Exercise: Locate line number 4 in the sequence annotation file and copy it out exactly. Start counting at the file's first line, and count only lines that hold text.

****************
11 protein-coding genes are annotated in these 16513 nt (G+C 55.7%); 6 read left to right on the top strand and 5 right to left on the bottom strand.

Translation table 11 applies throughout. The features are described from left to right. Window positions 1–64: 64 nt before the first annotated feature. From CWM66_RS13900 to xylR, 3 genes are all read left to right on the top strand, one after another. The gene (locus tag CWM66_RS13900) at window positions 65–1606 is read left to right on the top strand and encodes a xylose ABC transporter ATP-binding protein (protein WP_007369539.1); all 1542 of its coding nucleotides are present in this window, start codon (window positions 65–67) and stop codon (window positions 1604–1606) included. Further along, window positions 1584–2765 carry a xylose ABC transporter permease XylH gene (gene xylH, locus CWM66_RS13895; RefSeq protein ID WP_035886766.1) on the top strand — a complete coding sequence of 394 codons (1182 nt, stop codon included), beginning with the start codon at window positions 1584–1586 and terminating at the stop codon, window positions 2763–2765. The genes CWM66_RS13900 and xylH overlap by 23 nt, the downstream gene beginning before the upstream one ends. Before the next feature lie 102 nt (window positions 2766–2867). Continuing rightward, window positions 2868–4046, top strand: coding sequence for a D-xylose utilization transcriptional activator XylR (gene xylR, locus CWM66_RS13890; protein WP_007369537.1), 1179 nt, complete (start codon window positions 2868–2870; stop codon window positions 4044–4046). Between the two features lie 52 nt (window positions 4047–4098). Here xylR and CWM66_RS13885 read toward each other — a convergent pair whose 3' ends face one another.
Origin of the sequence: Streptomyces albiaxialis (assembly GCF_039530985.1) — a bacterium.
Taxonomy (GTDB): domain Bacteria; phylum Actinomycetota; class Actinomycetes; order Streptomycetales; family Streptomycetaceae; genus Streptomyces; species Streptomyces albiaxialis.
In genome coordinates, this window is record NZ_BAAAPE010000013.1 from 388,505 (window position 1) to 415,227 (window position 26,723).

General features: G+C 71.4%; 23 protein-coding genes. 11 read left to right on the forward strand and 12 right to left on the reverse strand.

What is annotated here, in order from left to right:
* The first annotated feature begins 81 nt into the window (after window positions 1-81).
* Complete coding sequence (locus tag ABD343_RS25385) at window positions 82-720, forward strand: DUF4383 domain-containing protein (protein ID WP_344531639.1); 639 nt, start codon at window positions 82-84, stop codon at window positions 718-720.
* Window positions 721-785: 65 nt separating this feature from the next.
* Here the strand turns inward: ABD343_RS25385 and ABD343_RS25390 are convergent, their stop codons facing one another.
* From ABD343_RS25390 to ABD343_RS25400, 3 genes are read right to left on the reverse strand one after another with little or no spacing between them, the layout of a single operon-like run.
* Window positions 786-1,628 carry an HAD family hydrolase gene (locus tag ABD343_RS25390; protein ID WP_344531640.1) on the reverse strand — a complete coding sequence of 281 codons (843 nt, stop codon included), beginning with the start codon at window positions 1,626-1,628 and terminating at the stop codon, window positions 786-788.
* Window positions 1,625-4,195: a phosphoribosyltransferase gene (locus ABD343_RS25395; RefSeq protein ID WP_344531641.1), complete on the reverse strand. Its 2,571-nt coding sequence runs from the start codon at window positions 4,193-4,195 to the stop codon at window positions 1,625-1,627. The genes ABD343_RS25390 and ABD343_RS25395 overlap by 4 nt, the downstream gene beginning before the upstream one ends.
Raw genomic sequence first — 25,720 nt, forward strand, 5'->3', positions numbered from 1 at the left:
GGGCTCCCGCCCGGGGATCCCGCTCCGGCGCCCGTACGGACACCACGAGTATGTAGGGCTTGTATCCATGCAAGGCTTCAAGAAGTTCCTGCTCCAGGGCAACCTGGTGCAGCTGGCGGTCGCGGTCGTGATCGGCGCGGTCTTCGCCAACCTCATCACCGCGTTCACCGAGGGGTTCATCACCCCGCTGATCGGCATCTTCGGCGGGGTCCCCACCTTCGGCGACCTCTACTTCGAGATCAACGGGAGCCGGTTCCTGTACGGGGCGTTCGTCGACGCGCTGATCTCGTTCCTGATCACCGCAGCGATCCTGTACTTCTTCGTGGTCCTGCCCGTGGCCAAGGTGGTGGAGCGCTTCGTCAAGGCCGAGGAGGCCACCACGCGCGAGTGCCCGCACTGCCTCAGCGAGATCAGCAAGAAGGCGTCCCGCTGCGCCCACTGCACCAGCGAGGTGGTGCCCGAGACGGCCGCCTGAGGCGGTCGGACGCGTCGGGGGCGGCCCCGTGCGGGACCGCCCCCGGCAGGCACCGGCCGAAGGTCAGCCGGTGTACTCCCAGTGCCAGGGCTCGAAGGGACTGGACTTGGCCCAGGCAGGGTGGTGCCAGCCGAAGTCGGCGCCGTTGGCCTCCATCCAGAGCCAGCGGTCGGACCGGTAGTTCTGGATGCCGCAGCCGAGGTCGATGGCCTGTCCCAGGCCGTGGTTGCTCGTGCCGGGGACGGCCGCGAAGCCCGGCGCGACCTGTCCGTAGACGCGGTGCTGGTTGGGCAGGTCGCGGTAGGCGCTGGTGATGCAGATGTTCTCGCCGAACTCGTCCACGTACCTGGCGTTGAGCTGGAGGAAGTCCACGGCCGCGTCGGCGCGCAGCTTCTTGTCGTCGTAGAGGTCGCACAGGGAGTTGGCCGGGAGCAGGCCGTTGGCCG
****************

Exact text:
Taxonomy (GTDB): domain Bacteria; phylum Actinomycetota; class Actinomycetes; order Streptomycetales; family Streptomycetaceae; genus Streptomyces; species Streptomyces albiaxialis.